Tim Martin, the chairman of pub group JD Wetherspoon, has written a letter to every single MP in the country explaining his dismay that many politicians do not seem to know how the customs union works.
Brexit-supporting Mr Martin claims a high proportion of politicians have ‘no knowledge’ of how the system operates.
Mr Martin said: ‘The customs union is an undisguised protectionist system that imposes import taxes on 12,651 non-EU imports, including oranges, rice, bananas and children’s clothes and shoes.
Speaking out: Brexit-supporting Mr Martin claims a high proportion of politicians have ‘no knowledge’ of how the system operates
‘The customs union pushes up prices for consumers and the tariff income is collected by the UK Government and is sent to Brussels.
‘It is worrying that MPs have no knowledge at all as to how the customs operates and how it costs their constituents every day.’
In the letter being sent on Thursday and seen by This is Money, Mr Martin said: ‘The undisguised protectionist nature of the EU is not in doubt, and it is not possible to articulate a coherent view as to our future trading relationship with the EU unless the existing system, which keeps shop prices artificially high, is understood.’
The letter emerged after Mr Martin appeared on BBC Politics Live on 17 December with Vicky Ford, the Conservative MP for Chelmsford, and Rushanara Ali, the Labour MP for Bethnal Green and Bow.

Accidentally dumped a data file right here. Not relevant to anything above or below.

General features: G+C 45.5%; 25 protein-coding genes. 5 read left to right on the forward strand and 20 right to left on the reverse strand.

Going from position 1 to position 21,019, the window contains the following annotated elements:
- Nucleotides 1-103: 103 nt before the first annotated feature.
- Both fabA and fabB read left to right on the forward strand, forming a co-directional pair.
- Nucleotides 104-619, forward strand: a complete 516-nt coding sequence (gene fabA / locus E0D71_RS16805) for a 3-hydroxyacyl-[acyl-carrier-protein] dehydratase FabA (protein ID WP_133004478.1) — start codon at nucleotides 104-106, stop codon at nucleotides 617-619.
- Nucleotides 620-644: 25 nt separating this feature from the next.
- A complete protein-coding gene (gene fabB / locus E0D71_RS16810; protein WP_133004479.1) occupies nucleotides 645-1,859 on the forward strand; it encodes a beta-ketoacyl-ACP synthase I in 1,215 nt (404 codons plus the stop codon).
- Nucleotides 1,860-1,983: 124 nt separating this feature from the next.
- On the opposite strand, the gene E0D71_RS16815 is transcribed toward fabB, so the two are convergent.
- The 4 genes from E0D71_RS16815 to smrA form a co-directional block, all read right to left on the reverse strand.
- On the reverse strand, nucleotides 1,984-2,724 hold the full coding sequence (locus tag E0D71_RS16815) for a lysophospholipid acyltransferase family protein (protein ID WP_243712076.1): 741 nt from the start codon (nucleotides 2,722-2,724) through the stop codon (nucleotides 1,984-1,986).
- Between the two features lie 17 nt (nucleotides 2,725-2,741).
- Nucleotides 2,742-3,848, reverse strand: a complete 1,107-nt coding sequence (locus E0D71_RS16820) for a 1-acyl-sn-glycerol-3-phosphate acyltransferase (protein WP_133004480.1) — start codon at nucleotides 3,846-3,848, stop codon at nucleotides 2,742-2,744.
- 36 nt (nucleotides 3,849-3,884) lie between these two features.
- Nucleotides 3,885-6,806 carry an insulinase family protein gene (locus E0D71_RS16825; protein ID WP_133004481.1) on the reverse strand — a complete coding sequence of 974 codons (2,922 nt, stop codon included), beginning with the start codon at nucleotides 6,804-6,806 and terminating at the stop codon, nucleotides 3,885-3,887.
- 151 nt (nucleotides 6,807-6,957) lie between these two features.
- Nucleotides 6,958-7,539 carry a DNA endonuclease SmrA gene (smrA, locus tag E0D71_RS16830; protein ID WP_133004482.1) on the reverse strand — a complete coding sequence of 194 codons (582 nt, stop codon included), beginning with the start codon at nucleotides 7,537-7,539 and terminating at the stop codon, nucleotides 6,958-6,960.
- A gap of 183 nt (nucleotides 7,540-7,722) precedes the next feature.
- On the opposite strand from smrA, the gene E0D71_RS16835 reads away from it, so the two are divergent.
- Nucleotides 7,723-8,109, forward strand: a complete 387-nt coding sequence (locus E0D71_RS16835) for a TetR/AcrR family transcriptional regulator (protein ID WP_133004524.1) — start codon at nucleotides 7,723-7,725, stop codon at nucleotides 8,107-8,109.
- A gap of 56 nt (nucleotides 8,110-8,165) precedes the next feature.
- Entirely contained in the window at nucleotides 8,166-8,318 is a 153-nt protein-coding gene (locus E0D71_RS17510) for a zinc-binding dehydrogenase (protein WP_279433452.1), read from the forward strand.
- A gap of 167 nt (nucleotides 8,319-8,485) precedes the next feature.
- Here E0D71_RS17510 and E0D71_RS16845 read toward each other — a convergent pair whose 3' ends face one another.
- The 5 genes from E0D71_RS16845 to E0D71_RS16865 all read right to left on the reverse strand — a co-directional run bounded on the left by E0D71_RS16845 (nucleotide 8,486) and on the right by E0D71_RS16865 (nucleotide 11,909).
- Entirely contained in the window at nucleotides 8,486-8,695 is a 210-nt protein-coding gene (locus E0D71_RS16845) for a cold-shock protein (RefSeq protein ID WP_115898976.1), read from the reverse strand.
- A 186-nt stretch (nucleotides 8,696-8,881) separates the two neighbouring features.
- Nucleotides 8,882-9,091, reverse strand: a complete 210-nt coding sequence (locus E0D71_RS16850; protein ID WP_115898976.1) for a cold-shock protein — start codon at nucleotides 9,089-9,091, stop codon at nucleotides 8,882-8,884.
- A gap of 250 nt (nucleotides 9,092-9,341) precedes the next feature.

Panelist and chief leader writer at the Observor, Sonia Sodha, reportedly said during the BBC Politics Live television show: ‘It’s just wrong to say the EU is protectionist…the EU is not protectionist. It’s ridiculous to argue that (it is).’
‘The customs union pushes up prices for consumers and the tariff income is collected by the UK Government and is sent to Brussels’, Mr Martin said
During this week’s BBC Politics Live show, Mr Martin said that businesses can ‘thrive from uncertainty’, adding it would be ‘pathetic’ to demand assurances from the government.
He told BBC Politics Live: ‘Well I think as the saying goes, if you want certainty you’ve got death and taxes.
‘So businesses surely are built to thrive from uncertainty, and most businesses which have done well have taken advantage of it.
‘I do think it’s slightly pathetic to say ‘give me certainty’.’
In November, Wetherspoon said it expected its annual results to be weaker than the previous year, despite sales growing ‘strongly’.
In a trading update for the 13 weeks to 28 October, the chain said like-for-like sales increased by 5.5 per cent, and total sales were up 6.2 per cent.
Despite strong growth, chairman Tim Martin said the company was dealing with tough comparatives, having delivered several years of record profits.
Shares in JD Wetherspoon are up 0.28 per cent or 3p to 1,084p.